• Michael Matthews

      Thanks for the comment Tish! I’m really glad to hear your melanoma was handled.

      Yes, the sun can definitely be your enemy, but its danger is exaggerated in most mainstream advice. And the harmful chemicals of sunscreen are rarely talked about.

      Keep enjoying your time outside! 🙂

      • Tish Harris

        Yes, Michael, I did very much appreciate your sharing of the harmful effects of those chemicals. Always a good reminder that yes, our skin does “soak” up what we put on it.
        Thanks for the well wishes! Have a great holiday.

  • Quentin

    Hey Mikey,

    I love the article and I’ve heard similar things before about sunscreen. I believe in the US it is wore than Europe because the FDA has not yet given their approval for ‘safer’ chemicals that are in use in European sunscreens. I personally am still very unsure and avoid sunscreen, so I just cover up as much as I can.

    It got me thinking about hand-creams too, and I wonder how safe a lot of them really are?! It’s scary to think what is absorbed by the skin.

    • Quentin

      An article on moisturisers: http://tryingtobegreener.wordpress.com/2008/10/21/how-safe-is-your-moisturizer/

      It’s funny the one I use (Vaseline Intensive Care) has a very high hazard rating. I think I’ll be switching to Neutrogena!

      • Michael Matthews

        Heh there you go. Not surprised.

    • Michael Matthews

      Thanks Quentin! Yup you’re totally right. The EU has access to much better chemicals–better protection and none of the health issues surrounding what’s used here in the States. Typical FDA bullshit.

      As far as I know most run-of-the-mill moisturizers have all kinds of junk in them. Same old story.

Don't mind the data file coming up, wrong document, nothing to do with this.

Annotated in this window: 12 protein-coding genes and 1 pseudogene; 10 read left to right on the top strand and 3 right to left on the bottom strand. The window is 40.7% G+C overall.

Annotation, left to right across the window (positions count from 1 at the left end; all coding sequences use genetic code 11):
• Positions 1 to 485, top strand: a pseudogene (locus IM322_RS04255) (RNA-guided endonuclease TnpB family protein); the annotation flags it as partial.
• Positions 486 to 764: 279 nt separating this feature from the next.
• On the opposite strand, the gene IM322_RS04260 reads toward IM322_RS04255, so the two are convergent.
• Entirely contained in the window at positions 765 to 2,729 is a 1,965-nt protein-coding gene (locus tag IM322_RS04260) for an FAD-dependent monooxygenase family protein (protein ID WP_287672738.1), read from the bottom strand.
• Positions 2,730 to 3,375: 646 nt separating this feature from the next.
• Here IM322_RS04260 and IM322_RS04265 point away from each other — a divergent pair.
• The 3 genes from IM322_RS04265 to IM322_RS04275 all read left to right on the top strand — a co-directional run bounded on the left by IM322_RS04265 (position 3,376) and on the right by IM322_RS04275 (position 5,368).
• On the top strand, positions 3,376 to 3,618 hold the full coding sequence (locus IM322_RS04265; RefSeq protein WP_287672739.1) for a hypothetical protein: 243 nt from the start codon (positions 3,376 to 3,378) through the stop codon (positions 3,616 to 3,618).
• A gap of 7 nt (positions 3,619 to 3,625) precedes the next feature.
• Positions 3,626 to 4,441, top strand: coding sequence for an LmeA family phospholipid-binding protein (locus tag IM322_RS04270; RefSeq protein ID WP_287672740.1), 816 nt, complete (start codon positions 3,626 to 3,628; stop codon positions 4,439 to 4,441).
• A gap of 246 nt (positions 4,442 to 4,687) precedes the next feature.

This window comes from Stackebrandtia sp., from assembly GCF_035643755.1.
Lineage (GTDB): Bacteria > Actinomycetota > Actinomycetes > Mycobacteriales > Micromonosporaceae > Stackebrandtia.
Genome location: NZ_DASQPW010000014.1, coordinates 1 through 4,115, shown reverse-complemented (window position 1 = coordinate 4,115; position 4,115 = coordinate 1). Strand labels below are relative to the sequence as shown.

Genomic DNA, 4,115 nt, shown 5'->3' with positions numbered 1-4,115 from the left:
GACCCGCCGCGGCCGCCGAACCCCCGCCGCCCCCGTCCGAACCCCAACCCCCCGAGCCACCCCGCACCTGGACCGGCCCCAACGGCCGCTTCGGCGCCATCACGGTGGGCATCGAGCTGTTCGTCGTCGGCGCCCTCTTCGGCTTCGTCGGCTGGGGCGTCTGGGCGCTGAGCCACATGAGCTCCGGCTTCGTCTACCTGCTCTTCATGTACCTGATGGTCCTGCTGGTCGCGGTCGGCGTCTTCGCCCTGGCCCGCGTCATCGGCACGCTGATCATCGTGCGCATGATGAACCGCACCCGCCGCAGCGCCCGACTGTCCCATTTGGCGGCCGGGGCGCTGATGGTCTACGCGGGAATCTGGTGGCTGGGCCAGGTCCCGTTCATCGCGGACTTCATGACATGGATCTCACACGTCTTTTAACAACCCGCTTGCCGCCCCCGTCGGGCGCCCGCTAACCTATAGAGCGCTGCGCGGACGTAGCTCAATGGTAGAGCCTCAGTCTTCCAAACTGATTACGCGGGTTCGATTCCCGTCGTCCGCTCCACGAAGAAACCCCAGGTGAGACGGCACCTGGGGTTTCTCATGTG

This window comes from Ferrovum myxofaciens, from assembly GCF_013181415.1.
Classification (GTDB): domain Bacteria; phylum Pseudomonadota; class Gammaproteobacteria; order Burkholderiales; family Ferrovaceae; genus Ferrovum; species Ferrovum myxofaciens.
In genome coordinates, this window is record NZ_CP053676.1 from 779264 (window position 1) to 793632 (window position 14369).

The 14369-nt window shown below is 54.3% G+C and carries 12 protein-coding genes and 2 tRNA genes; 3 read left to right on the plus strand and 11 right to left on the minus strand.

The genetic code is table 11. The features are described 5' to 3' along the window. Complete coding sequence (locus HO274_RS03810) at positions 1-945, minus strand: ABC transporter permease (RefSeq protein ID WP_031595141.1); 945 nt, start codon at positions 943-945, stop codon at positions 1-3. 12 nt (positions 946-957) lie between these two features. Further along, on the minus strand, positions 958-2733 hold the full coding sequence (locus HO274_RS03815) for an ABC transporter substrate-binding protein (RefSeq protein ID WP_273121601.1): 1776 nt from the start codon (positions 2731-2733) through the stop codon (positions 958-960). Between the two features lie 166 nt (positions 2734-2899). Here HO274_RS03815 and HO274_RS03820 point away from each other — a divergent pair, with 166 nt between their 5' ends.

• Mariana

    I read this article after buying 5 cans of Banana Boat sunscreen for my pale significant other -_-, luckily, none of the ingredients you pointed out were on there. Score!

    Seriously, great article. I had no idea coconut oil had that added benefit. Like I didn’t love it enough for the million other things I use it for, now I can lather it on instead of crap-ass sunblock

    It’s really scary once you do research on skin products and the ingredients they use. If anyone else is interested (and paranoid) like I am, the least expensive lotions I found for everyday use that don’t have parabens and a million other things you can’t pronounce are Dr. Bronner’s lotions ($9 on Amazon) and Everyday Coconut ($10 at Target).

    • Quentin

      I decided to buy Argan Oil and Shea Butter to use as moisturisers – as Argan Oil especially seems to get good reviews. I don’t know how good they’ll be, but I can only try. I’ve just been put off skin products for life – thanks Mike!

      • Michael Matthews

        Cool, let me know how they work! As a guy I don’t worry about moisturizers but it will be good to know, haha.

        • Quentin

          Lol! I’ve seen your medicine cabinet full of moisturisers! 😉

          • Michael Matthews

            Okay I admit it. I’m a closet moisturizer. 🙁

      • Mariana

        I’ve tried Argan Oil on my hair and I thought it was great. I don’t think you can go wrong with shea butter either 🙂 It might be runnier than what everyone’s used to but I think it’s like the suds in shampoo…chemicals, chemicals, chemicals. Works just fine!

        • Quentin

          Thanks 🙂

          It’s one of those areas: the more you look, the more you find. It’s like Sodium Lauryl (and Laureth) Sulfate is in everything. It’s a chemical detergent and has been shown to thin the skin and damage it’s protective layer. It’s scary – yet doctors are happy to prescribe ointments and moisturisers with these chemicals in for eczema and psoriasis sufferers for example.

    • Michael Matthews

      Are you sure on the BB? I would be very surprised if it didn’t contain any of the harmful chemicals.

      Thanks on the article! 🙂 Coconut oil is the shit! Buy some zinc oxide powder off Amazon and mix some in. It might come out way too white but maybe not–give it a try.

      Yeah many skin products just suck. You really do want to be picky as the skin is incredibly absorbent.

      • Mariana